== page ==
Creations are numberless, I vow to free them.
Delusions are inexhaustible, I vow to put and end to them.
Dharmas are boundless, I vow to perceive them.
The enlightened way is unsurpassable, I vow to embody it.
Or, as it reads in Sino-Japanese:
SHUJO MUHEN SEI GAN DO
BONNO MUJIN SEI GAN DAN
HOMON MURYO SEI GAN GAKU
BUTSU DO MUJO SEI GAN JO
Lofty sentiments, but what exactly is it that we are vowing to do? I’ve often wondered about the precise meaning of these mysterious Sino-Japanese phrases. Does the word shujo in the First Vow refer to “creations,” “sentient beings,” or “living beings?” Does the word bonno in the Second Vow ask us to put an end to “delusions” (as in some translations) or “desires” (as in others)? Which of the myriad meanings of the word dharma is intended by the word homon in the Third Vow? Is it “Dharma” with a big “D” or “dharma” with a little “d?”
This kind of concern for linguistic precision may seem like just-so-much petty nitpicking to you, dear reader, but if I am going to recite a vow and take it seriously, I want to know just exactly what it is that I’m saying. These are the kinds of questions that keep me up at night. So I’m eternally grateful to Shohaku Okumura for his marvelous new book on the Zen liturgy, Living By Vow  which helped illuminate some of these questions. (Grateful thanks also go to the ever helpful Wikipedia.)
The First Vow’s “shujo” is a Japanese equivalent of the Sanskrit “sattva,” meaning “sentient being.” Buddhist tradition uses this word to refer to beings in the six realms of rebirth, i.e., humans, brahmas, devas, asuras, animals, ghosts, and hell-dwellers. Previous generations of Buddhists did not concern themselves overly much over differing levels of sentience in different animal species (except perhaps in the case of Joshu’s dog). Distinctions between differing levels of sentience is a more modern concern, stemming in part from scientific research on consciousness and cognition, and, in part from contemporary ethicist’s concerns with the rights of animals. Will the changing connotation of “sentience” affect modern Buddhist practice? Will we concern ourselves less with saving ghosts and devas, and more with our obligations to primates, cetaceans, parrots, livestock, and yes, Joshu’s dog? Is this already happening?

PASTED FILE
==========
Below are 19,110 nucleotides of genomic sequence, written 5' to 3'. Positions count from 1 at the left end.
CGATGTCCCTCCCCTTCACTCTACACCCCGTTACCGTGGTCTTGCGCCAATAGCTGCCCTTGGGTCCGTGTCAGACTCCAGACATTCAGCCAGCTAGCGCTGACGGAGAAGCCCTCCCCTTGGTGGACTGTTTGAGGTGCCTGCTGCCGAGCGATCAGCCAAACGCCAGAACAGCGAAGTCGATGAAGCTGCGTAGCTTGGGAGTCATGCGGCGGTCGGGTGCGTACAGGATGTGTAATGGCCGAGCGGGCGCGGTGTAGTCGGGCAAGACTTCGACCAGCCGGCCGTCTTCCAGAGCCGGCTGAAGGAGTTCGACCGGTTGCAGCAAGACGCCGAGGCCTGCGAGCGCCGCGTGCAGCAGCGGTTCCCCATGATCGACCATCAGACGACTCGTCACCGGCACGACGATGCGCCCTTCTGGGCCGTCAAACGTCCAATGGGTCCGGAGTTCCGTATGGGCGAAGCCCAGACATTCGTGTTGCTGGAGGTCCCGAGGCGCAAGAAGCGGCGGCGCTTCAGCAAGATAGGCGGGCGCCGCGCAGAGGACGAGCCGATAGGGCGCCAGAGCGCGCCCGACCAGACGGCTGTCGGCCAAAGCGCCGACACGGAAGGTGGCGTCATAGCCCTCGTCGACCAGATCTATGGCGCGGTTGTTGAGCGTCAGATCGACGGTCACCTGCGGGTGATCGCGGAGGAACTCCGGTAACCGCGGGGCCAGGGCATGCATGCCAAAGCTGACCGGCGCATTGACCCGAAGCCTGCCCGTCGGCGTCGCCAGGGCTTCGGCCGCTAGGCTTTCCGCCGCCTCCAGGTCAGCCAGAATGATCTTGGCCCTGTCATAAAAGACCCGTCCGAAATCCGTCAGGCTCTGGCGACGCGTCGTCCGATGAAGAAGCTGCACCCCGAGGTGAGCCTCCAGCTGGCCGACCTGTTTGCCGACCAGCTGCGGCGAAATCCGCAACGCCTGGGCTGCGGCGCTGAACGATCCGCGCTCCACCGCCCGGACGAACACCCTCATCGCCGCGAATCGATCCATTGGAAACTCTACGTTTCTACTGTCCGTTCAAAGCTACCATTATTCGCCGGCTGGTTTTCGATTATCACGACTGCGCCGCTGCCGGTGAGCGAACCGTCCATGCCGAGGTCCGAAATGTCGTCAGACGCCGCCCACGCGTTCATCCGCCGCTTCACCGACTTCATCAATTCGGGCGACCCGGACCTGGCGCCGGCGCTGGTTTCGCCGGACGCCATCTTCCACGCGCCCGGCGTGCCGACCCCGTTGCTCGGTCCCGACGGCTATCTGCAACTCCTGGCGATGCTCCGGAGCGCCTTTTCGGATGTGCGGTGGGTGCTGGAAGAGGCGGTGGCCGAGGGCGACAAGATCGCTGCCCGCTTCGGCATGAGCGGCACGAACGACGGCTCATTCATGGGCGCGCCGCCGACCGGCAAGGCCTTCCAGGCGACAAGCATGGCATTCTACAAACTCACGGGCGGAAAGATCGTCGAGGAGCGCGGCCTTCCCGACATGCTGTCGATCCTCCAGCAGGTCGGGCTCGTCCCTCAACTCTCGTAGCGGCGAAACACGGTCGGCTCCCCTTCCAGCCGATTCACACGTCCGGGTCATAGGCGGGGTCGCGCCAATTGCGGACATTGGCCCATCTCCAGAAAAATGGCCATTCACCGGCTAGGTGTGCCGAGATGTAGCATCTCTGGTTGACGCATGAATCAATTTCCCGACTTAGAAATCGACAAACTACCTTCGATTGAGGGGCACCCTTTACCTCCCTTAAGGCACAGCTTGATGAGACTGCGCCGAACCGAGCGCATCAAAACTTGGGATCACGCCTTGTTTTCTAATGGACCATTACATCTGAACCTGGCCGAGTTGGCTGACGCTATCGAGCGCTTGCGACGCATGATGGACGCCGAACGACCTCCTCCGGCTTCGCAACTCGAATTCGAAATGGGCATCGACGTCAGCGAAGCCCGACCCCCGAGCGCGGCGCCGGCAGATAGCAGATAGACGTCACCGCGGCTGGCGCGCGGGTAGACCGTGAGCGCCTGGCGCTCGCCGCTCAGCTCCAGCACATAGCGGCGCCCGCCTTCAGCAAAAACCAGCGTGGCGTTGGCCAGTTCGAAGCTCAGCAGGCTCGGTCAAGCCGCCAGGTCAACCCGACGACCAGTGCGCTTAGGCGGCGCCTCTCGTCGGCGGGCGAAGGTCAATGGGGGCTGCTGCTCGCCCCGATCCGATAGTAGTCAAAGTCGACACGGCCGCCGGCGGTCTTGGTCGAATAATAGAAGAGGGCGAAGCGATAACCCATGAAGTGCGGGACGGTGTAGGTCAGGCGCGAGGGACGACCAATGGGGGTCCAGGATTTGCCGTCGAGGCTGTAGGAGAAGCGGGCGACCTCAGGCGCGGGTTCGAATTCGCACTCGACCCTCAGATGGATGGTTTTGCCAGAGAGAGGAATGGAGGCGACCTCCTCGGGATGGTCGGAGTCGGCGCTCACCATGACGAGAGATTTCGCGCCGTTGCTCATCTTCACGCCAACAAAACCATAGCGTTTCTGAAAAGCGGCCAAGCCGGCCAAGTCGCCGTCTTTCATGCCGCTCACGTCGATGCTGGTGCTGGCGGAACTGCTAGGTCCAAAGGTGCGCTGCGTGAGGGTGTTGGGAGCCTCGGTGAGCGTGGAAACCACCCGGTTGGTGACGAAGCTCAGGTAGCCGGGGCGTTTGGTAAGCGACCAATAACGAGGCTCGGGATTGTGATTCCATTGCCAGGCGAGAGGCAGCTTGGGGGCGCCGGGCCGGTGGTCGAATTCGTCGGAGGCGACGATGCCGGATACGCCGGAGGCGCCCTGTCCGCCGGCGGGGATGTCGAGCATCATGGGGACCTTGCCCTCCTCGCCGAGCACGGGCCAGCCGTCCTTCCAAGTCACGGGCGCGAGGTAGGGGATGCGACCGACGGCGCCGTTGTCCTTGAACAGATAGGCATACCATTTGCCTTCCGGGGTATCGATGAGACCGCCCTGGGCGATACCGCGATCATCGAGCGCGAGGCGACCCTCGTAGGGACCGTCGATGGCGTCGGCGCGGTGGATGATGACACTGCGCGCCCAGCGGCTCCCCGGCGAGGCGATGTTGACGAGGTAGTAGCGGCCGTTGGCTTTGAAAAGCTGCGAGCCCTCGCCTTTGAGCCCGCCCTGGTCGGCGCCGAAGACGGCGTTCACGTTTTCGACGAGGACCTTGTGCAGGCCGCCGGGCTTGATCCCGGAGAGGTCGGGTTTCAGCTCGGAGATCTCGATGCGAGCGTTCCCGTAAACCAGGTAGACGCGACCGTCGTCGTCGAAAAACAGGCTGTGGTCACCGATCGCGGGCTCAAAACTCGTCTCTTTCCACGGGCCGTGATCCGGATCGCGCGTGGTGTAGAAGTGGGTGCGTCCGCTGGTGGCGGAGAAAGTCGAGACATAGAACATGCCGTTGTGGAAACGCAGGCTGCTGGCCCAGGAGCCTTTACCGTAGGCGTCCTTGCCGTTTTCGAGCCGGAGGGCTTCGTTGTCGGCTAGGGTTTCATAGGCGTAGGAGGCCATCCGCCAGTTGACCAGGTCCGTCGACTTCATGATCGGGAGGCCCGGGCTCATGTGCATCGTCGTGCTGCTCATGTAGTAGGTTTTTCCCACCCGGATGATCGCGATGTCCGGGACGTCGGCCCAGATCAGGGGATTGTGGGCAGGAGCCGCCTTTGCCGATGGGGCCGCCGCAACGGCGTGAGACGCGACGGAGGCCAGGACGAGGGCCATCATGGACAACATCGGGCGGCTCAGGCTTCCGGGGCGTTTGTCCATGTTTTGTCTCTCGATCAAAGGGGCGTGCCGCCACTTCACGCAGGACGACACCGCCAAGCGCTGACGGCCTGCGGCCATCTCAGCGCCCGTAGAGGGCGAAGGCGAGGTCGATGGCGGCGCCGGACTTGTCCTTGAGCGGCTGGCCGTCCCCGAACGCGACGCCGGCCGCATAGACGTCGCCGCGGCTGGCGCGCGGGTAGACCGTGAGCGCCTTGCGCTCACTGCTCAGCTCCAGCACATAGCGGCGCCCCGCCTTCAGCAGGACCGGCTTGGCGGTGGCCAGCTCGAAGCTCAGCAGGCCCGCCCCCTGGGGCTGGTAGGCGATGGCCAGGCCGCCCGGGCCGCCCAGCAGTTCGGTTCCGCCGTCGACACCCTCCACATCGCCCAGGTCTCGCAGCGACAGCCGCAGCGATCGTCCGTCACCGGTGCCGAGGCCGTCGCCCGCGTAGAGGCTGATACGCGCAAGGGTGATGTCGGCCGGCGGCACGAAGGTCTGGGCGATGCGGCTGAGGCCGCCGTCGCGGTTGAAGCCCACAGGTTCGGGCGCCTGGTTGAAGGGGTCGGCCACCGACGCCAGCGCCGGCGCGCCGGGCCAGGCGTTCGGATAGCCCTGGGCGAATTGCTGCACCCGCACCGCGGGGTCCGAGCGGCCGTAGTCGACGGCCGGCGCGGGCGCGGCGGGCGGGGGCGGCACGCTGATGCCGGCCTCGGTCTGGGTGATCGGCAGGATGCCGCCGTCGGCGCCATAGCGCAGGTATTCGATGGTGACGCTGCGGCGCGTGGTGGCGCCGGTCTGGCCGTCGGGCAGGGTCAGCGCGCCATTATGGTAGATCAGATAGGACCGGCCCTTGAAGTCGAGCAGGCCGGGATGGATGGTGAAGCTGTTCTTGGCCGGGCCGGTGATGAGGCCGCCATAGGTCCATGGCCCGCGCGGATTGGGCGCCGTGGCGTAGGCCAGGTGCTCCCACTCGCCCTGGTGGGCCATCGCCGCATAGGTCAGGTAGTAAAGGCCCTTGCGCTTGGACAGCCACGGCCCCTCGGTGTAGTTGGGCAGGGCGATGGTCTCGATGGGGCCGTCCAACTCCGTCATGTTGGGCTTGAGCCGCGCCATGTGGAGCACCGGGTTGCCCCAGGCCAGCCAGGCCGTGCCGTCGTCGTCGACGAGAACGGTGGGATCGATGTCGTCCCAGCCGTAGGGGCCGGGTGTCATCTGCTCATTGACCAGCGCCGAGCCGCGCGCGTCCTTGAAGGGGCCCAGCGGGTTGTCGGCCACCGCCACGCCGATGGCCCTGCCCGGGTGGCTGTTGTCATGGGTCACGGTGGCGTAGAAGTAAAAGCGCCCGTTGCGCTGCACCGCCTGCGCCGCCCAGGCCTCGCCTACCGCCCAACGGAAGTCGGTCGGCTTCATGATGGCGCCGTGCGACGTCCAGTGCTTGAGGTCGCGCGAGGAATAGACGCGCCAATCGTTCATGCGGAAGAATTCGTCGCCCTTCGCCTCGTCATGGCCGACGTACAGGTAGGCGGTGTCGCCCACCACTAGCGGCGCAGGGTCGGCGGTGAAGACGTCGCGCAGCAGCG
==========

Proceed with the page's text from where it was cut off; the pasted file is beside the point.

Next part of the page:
The Second Vow’s “bonno” is the Japanese equivalent of the Sanskrit “klesha,” or “defilement.” It refers to the three traditional defilements (or “afflictions” or “poisons”) of greed, hatred, and ignorance. Buddhism sees these as the source of suffering in our lives, and in the lives of others. So we are not just putting an end to “delusions,” but to all the mental defilements which cloud our judgment and lead to negative consequences.
The Third Vow’s “homon” means not “dharmas,” but “Dharma gates,” referring to the totality of Buddhist teachings and practices, and also to those daily encounters with reality which can potentially open us up to and deepen our understanding of life. There are allegedly 84,000 Dharma gates. Eighty-four thousand is the traditional Buddhist way of saying there are an awful lot of them. If we’re lucky, we stumble upon the gate (or “gateless gate”) that best fits our own unique predilections and abilities. Different strokes for different folks. Each and every moment is a potential Dharma gate, if we’re really paying attention.
It helps to think of the “vows” as aspirational statements rather than as solemn oaths. They are expressions of our deepest intentions, welling up from the inner core of our being. The very idea of freeing all sentient beings–or of completely eliminating our greed, hatred, and ignorance–is of course, on the face of it, patently absurd. We all fail miserably at it. If the Buddha, Jesus, Gandhi, and Tolstoy couldn’t accomplish it, what are our odds? Thankfully, the only consequences for our failure are our recognition of how far we’ve fallen short, and the renewal of our intention to continue striving. As Shohaku Okamura says:
“Our practice and study are like trying to empty the ocean with a spoon, one spoonful at a time. It is certainly a stupid way of life, not a clever one.”
Okumura concludes by saying:
“A clever person cannot be a bodhisattva.”
The vows serve as cardinal points on our spiritual compass, helping to guide our practice and as such, molding our character and shaping the future. Uchiyama Roshi used to say that ordinary people live by karma, but that bodhisattvas live by vow. In contemporary Western psychology we speak about living out our values rather than being driven by our impulses. In either case, it’s a fine idea. The Bodhisattva vows are the rock we stand on.
-  Okumura, S. (2012). Living By Vow: A Practical Introduction to Eight Essential Zen Chants and Texts. Wisdom: Boston. ↩